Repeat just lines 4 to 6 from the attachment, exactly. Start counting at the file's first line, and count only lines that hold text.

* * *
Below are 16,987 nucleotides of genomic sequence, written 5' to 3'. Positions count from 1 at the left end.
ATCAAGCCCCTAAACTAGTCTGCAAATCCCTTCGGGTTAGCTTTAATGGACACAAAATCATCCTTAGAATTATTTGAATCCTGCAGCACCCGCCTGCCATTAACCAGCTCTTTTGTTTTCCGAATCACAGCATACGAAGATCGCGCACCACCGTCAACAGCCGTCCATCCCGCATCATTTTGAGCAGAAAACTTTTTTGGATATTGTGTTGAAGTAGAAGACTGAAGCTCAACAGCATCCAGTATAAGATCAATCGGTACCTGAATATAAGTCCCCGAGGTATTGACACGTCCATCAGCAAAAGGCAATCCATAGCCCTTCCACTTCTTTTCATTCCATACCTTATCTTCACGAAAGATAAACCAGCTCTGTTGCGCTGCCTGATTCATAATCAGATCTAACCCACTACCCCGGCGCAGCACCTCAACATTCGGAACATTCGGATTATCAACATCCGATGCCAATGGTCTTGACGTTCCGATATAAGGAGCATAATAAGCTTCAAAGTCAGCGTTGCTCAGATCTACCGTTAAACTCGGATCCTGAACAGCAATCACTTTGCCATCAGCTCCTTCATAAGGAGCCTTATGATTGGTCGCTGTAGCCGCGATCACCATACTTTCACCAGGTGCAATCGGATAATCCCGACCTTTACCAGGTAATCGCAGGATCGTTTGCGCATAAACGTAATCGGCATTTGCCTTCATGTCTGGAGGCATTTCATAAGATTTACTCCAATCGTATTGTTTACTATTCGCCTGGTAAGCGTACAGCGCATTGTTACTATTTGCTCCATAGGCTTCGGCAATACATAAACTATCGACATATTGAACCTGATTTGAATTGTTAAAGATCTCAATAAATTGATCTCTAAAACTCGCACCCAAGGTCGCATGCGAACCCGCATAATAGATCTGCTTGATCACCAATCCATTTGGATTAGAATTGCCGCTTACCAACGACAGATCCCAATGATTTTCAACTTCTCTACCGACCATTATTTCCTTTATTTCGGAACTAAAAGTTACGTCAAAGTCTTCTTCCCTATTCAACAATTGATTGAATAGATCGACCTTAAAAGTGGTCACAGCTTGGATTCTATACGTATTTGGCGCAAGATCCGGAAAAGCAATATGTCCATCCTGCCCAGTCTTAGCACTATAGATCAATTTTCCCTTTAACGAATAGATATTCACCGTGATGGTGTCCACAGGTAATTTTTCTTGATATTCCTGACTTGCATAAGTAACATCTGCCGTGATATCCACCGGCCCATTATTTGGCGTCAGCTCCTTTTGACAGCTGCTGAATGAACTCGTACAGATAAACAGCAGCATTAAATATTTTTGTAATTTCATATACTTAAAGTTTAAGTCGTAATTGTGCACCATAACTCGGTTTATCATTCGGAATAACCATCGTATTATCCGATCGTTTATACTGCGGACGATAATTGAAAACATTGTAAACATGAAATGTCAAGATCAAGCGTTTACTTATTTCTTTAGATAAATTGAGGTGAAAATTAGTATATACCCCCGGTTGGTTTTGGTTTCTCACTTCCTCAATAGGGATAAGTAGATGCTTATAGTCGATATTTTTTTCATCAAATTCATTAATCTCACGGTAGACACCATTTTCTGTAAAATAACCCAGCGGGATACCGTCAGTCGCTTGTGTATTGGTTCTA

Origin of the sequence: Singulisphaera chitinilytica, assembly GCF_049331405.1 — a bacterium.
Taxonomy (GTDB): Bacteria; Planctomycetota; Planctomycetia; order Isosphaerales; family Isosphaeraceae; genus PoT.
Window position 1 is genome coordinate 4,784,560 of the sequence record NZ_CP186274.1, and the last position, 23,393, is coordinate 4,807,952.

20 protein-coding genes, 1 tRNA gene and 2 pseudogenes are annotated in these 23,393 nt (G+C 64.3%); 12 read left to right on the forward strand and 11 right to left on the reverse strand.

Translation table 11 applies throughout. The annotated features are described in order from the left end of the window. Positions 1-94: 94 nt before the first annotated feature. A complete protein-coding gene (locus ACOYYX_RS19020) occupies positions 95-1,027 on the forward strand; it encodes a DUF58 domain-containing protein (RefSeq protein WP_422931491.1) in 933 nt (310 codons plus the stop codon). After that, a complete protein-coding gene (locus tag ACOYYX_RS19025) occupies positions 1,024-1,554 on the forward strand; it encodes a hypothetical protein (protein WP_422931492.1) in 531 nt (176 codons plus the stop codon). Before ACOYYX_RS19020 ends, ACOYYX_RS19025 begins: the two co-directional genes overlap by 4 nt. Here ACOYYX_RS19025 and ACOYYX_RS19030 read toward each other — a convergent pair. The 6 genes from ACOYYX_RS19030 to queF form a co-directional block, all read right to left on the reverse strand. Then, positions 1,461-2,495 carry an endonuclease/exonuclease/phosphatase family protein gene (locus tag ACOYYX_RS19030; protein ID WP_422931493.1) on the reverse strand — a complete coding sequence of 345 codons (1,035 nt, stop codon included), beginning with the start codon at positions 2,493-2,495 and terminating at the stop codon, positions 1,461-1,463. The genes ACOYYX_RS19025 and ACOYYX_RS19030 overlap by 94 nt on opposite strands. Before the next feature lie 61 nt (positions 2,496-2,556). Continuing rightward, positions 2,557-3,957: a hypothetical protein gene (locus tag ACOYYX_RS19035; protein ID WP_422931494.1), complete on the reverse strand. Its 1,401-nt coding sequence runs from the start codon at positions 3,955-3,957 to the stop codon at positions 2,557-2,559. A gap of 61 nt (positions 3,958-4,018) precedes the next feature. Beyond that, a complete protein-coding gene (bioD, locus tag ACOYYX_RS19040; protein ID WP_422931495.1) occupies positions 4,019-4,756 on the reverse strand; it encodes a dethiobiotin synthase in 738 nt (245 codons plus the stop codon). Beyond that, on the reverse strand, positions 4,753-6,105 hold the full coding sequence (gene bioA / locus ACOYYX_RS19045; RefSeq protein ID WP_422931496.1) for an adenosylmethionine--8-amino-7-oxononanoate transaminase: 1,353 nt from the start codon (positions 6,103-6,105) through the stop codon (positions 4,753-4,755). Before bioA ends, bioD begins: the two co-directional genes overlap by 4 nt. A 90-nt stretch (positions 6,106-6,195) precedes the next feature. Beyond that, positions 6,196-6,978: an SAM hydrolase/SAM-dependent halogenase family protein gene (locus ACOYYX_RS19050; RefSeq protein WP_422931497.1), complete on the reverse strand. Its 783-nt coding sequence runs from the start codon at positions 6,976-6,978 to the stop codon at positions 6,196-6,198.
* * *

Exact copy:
Taxonomy (GTDB): Bacteria; Planctomycetota; Planctomycetia; order Isosphaerales; family Isosphaeraceae; genus PoT.
Window position 1 is genome coordinate 4,784,560 of the sequence record NZ_CP186274.1, and the last position, 23,393, is coordinate 4,807,952.

20 protein-coding genes, 1 tRNA gene and 2 pseudogenes are annotated in these 23,393 nt (G+C 64.3%); 12 read left to right on the forward strand and 11 right to left on the reverse strand.